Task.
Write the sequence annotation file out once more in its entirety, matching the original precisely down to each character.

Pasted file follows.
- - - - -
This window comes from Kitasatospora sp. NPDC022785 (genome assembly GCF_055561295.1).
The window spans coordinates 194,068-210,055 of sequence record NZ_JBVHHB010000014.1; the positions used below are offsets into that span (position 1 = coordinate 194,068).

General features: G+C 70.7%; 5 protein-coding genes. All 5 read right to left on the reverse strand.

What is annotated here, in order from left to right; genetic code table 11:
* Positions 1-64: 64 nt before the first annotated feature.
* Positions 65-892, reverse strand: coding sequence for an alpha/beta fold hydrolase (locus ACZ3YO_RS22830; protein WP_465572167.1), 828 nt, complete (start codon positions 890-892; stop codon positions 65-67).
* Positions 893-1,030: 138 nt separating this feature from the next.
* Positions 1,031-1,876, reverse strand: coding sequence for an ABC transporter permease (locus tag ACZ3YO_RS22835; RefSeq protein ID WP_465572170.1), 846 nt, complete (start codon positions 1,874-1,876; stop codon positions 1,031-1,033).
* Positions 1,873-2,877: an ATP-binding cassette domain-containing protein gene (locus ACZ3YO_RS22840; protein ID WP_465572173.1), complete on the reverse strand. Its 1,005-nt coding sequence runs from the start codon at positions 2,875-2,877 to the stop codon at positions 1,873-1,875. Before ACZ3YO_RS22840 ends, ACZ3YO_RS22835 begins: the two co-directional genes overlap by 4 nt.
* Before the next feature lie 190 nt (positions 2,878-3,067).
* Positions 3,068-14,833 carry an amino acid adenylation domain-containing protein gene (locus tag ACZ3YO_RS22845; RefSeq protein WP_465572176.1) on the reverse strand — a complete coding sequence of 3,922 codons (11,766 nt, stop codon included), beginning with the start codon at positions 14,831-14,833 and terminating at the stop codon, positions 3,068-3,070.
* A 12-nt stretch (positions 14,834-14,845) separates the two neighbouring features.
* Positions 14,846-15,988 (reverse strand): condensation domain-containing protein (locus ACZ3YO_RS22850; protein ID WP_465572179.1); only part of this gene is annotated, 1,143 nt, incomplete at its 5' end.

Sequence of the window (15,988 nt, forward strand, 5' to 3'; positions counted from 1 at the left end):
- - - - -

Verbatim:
This window comes from Kitasatospora sp. NPDC022785 (genome assembly GCF_055561295.1).
The window spans coordinates 194,068-210,055 of sequence record NZ_JBVHHB010000014.1; the positions used below are offsets into that span (position 1 = coordinate 194,068).

General features: G+C 70.7%; 5 protein-coding genes. All 5 read right to left on the reverse strand.

What is annotated here, in order from left to right; genetic code table 11:
* Positions 1-64: 64 nt before the first annotated feature.
* Positions 65-892, reverse strand: coding sequence for an alpha/beta fold hydrolase (locus ACZ3YO_RS22830; protein WP_465572167.1), 828 nt, complete (start codon positions 890-892; stop codon positions 65-67).
* Positions 893-1,030: 138 nt separating this feature from the next.
* Positions 1,031-1,876, reverse strand: coding sequence for an ABC transporter permease (locus tag ACZ3YO_RS22835; RefSeq protein ID WP_465572170.1), 846 nt, complete (start codon positions 1,874-1,876; stop codon positions 1,031-1,033).
* Positions 1,873-2,877: an ATP-binding cassette domain-containing protein gene (locus ACZ3YO_RS22840; protein ID WP_465572173.1), complete on the reverse strand. Its 1,005-nt coding sequence runs from the start codon at positions 2,875-2,877 to the stop codon at positions 1,873-1,875. Before ACZ3YO_RS22840 ends, ACZ3YO_RS22835 begins: the two co-directional genes overlap by 4 nt.
* Before the next feature lie 190 nt (positions 2,878-3,067).
* Positions 3,068-14,833 carry an amino acid adenylation domain-containing protein gene (locus tag ACZ3YO_RS22845; RefSeq protein WP_465572176.1) on the reverse strand — a complete coding sequence of 3,922 codons (11,766 nt, stop codon included), beginning with the start codon at positions 14,831-14,833 and terminating at the stop codon, positions 3,068-3,070.
* A 12-nt stretch (positions 14,834-14,845) separates the two neighbouring features.
* Positions 14,846-15,988 (reverse strand): condensation domain-containing protein (locus ACZ3YO_RS22850; protein ID WP_465572179.1); only part of this gene is annotated, 1,143 nt, incomplete at its 5' end.

Sequence of the window (15,988 nt, forward strand, 5' to 3'; positions counted from 1 at the left end):